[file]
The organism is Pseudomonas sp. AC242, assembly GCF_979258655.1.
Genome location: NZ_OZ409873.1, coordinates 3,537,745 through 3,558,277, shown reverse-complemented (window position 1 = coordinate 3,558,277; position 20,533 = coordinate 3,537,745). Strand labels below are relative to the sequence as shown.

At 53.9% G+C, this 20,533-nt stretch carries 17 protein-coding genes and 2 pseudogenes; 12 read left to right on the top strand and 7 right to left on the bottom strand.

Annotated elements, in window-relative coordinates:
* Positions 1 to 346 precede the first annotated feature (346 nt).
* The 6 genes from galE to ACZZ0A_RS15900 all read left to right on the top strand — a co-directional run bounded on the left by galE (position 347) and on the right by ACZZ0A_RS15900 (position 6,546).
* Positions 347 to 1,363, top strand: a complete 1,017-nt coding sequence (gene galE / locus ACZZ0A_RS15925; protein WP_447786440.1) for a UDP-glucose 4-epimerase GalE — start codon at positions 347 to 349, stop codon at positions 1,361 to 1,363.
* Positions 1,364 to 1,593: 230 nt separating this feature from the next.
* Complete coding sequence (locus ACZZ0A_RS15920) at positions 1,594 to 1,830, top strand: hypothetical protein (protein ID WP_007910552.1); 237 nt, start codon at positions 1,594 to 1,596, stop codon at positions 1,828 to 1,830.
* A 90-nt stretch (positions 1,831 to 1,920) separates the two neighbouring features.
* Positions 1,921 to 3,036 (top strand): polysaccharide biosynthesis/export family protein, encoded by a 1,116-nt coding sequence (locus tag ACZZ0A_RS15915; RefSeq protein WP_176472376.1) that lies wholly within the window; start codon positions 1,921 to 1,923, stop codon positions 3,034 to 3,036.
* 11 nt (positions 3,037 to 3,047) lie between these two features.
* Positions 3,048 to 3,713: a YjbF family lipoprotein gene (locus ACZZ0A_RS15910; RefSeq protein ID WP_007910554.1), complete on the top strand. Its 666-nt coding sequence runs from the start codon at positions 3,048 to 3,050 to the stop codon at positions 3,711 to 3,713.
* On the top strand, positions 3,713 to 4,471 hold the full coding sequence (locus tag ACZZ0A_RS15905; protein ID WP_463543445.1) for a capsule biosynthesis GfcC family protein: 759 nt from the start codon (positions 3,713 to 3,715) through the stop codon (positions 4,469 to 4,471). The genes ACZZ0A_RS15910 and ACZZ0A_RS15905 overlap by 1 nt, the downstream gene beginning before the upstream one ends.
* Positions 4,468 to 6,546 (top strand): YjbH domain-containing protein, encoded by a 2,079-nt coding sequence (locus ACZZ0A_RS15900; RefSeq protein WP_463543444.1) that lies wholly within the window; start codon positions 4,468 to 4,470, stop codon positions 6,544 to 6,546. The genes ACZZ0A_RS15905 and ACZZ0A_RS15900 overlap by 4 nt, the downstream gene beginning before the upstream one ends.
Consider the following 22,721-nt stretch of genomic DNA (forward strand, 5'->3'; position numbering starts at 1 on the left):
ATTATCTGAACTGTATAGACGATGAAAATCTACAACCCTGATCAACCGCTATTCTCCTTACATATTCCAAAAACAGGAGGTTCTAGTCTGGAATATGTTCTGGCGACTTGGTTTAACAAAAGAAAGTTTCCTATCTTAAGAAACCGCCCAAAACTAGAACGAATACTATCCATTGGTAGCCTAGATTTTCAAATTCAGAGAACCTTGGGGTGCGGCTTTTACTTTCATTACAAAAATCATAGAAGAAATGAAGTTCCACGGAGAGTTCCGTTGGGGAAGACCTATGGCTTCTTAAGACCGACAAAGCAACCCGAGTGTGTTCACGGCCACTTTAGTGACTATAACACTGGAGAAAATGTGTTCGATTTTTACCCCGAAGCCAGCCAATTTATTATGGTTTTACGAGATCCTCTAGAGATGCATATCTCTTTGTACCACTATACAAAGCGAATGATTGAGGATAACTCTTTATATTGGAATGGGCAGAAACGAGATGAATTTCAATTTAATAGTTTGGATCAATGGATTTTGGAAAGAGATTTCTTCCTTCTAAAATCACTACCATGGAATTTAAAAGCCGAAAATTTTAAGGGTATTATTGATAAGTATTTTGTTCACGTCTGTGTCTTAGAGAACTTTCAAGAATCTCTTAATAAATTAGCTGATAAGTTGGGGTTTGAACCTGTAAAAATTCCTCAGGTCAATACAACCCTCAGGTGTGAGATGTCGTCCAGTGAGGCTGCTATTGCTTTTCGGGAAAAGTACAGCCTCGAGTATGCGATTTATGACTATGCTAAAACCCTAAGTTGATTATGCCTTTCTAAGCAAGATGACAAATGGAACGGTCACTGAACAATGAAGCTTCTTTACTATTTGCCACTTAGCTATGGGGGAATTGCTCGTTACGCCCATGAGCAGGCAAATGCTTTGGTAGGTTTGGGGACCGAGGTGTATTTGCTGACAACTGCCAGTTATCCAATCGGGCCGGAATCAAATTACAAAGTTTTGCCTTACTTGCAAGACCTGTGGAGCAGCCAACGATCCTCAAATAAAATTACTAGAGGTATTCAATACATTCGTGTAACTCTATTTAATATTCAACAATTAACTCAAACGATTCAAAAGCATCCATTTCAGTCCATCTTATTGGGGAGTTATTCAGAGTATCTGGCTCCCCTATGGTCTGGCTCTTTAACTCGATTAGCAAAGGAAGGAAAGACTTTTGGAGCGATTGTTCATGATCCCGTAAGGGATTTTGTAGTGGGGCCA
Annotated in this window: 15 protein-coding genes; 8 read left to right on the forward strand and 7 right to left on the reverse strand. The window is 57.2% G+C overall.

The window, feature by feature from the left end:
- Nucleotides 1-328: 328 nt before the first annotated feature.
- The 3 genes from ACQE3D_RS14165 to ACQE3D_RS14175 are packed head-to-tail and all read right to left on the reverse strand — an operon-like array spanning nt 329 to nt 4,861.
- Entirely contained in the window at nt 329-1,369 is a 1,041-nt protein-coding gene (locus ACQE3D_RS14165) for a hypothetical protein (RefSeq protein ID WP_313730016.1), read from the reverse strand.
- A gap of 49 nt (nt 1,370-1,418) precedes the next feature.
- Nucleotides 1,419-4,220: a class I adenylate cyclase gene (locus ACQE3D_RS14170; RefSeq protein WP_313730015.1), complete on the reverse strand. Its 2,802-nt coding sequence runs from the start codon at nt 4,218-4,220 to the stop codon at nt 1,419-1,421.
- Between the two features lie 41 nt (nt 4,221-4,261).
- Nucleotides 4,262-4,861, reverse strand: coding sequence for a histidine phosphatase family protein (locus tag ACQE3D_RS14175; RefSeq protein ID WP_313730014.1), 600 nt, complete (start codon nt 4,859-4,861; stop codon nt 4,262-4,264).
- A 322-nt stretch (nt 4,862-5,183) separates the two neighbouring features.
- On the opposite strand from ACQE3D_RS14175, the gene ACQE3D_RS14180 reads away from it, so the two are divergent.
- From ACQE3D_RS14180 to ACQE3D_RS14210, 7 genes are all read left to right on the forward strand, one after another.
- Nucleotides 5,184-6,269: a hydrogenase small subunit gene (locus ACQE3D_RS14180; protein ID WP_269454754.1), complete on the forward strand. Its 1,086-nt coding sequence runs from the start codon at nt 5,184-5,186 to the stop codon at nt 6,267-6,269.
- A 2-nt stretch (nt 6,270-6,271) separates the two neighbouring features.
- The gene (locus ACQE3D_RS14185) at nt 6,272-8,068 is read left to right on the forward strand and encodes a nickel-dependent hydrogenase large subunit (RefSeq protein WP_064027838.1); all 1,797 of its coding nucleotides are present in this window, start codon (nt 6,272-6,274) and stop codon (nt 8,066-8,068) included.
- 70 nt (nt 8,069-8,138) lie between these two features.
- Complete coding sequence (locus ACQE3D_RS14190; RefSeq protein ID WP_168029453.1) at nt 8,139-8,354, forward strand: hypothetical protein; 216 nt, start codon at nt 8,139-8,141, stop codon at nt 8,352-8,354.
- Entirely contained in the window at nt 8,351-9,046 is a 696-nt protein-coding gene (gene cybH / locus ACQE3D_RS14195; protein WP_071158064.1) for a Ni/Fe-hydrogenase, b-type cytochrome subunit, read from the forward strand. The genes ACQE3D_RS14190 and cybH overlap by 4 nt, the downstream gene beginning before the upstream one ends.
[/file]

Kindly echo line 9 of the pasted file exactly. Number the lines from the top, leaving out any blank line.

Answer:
* Complete coding sequence (locus ACZZ0A_RS15920) at positions 1,594 to 1,830, top strand: hypothetical protein (protein ID WP_007910552.1); 237 nt, start codon at positions 1,594 to 1,596, stop codon at positions 1,828 to 1,830.